I am laughing at myself—yes, I am insane—I was sitting here wondering what to say about Daughters of Catastrophe, to intrigue a potential audience in my city. That's so funny!
There is nothing as difficult as enticing a Seattleite. Once you get their attention and sell them a ticket, they are the best audience imaginable: literate, alert, and glad to be there. I've heard people who have never had a standing ovation complain that Seattle audiences give standing ovations at the drop of a hat. That is true—but the appreciation is genuine. They are not pretending; they actually liked the performance that much. In fact, most of them—except that guy in the front row who keeps his arms folded over his chest, and sighs deeply at the inferiority of every scene—came to the theatre hoping to like the show. They brought enthusiasm. They are happy to share their relief that this was not one of those nights when they had to sweat bullets until intermission and then quietly run away into the night.
How do you get people to come see the show? Posters and ads and sponsorship and press releases to calendars, of course, but why will people want to respond? On some level it must sell itself by being inherently interesting to the community you expect to see it. If I have learned nothing else about theatre—and I have learned less than nothing—it is that there is no point in presenting a show you care about if you're offering it to people who couldn't care less about the topic.
Which reminds me: the people who were excited about Daughters, every time it was presented, were women. They had things to say about every aspect of it. And their opinions were fascinating.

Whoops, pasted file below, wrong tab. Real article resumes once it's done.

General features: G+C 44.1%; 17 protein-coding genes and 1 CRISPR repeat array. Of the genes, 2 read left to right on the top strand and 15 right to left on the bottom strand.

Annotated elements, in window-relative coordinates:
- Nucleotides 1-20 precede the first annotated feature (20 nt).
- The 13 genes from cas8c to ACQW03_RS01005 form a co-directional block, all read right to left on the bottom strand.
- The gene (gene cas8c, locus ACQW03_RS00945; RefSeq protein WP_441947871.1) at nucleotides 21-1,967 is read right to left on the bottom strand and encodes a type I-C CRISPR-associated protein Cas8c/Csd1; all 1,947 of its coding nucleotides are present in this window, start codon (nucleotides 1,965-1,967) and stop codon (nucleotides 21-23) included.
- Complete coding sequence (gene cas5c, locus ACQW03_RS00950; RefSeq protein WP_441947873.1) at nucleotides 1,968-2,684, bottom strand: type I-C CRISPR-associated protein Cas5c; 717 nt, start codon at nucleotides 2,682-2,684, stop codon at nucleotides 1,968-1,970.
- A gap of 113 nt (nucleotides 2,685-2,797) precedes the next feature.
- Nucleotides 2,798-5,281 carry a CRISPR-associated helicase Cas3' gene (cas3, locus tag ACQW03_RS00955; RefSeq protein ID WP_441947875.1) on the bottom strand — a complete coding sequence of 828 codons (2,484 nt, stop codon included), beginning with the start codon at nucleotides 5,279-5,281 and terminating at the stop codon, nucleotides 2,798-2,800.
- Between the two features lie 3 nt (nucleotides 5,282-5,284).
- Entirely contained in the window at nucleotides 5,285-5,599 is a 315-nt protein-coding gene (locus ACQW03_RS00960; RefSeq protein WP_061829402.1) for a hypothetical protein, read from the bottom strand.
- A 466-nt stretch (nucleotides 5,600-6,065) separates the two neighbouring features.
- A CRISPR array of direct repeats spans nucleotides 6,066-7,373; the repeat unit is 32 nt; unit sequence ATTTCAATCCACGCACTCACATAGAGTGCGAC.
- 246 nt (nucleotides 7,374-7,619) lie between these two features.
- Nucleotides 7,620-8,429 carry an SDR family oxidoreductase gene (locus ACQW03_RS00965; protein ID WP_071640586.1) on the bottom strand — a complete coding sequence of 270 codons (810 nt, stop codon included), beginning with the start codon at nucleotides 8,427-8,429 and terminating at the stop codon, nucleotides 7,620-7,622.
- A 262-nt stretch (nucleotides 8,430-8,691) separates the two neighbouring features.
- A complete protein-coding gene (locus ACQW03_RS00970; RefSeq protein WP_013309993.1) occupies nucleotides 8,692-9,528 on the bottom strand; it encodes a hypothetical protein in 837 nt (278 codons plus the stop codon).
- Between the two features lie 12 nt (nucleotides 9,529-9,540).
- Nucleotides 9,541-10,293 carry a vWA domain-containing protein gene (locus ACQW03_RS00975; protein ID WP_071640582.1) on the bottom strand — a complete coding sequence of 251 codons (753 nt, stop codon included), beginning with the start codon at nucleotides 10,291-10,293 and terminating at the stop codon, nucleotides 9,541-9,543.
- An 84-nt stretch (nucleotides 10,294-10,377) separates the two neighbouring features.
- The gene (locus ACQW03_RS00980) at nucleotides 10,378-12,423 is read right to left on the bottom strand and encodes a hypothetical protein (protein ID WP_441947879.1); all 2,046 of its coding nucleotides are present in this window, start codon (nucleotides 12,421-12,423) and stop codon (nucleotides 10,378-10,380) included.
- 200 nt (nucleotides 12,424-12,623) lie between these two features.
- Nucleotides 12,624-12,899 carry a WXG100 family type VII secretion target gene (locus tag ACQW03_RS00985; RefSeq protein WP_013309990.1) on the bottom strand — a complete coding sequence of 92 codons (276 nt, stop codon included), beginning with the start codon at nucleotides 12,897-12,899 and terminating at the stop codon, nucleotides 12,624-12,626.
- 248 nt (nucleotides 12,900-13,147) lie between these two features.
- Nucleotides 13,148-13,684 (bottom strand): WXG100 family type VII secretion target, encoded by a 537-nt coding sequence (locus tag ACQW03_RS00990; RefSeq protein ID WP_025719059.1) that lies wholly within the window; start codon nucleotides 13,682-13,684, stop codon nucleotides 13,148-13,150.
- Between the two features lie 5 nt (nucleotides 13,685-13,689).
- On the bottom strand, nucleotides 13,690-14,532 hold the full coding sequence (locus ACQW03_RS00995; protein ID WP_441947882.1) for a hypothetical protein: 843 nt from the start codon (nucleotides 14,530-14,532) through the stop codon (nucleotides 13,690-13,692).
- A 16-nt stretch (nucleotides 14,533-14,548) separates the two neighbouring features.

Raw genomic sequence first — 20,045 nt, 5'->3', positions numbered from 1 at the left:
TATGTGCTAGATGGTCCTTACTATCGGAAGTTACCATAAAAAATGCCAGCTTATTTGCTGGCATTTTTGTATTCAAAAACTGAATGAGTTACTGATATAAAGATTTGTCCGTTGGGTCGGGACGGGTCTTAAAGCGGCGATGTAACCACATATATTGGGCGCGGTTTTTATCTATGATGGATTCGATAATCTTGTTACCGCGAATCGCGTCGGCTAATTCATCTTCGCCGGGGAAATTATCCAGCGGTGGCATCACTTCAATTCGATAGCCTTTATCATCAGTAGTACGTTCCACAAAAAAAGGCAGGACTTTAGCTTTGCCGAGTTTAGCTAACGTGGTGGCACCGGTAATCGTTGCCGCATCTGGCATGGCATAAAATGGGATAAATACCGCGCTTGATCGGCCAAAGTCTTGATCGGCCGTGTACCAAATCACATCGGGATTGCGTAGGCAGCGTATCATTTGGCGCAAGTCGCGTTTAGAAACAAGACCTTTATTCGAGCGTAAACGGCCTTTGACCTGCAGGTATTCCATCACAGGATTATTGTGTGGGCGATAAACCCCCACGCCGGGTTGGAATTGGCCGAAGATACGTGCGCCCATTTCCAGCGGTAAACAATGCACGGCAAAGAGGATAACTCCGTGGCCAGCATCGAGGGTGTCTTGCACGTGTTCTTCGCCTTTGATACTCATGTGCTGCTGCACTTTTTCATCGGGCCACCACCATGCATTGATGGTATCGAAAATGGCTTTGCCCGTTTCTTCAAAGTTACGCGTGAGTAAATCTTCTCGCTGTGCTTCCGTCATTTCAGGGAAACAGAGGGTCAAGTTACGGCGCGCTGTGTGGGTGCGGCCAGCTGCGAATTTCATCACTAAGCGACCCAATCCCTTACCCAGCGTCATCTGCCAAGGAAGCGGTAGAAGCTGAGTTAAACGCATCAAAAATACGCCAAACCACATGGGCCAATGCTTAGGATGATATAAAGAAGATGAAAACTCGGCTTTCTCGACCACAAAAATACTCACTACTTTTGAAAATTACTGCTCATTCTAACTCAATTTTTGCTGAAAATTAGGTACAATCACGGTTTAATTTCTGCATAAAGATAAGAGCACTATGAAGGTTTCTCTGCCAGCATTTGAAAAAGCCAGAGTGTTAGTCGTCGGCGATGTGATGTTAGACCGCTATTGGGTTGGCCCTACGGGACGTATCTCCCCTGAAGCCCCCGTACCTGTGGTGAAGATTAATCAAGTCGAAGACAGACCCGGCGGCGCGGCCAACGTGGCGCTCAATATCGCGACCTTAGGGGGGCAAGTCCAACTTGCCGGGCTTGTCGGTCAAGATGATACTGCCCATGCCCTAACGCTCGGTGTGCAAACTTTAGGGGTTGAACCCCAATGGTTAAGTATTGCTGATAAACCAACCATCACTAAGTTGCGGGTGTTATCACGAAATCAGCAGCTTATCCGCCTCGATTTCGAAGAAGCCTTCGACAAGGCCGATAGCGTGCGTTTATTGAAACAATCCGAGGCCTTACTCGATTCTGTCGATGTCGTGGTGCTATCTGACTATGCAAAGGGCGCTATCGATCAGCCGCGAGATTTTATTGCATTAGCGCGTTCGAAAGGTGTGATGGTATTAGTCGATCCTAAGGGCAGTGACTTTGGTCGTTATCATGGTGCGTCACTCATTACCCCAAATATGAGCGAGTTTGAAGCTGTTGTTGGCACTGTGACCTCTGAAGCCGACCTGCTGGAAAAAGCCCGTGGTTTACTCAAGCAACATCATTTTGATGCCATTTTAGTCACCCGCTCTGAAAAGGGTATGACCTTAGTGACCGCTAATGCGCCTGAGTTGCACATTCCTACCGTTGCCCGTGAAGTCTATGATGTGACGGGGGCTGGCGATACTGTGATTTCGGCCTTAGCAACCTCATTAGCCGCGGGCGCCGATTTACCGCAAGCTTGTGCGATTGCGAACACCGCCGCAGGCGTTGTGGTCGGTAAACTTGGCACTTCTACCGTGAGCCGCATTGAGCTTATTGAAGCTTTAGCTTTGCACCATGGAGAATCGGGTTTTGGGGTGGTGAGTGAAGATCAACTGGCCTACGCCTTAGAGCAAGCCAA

I had a similar experience with another play I wrote, The Red Room, about a serial murderess and the three emotionally damaged daughters she had raised in full view of her special habit. I still meet women who mention the Arriba Production with affection. For some reason a couple of male reviewers did not enjoy watching middle-aged female characters poison, assault, and murder a "gentleman caller" on stage. I don't get it, but there you go.
So, I started by asking how I could interest people in Daughters of Catastrophe, and all I've done is figure out why some guys ran away from one of my plays. Hmm.
How do you reach an audience in Seattle? It's a challenge. In case you don't know us: California is laid back. Seattle is definitely lying down. We're the recliners. Once we reach the theatre, we're the applauders, but that's at least a quarter of a mile away, buddy, and life is so short, you know?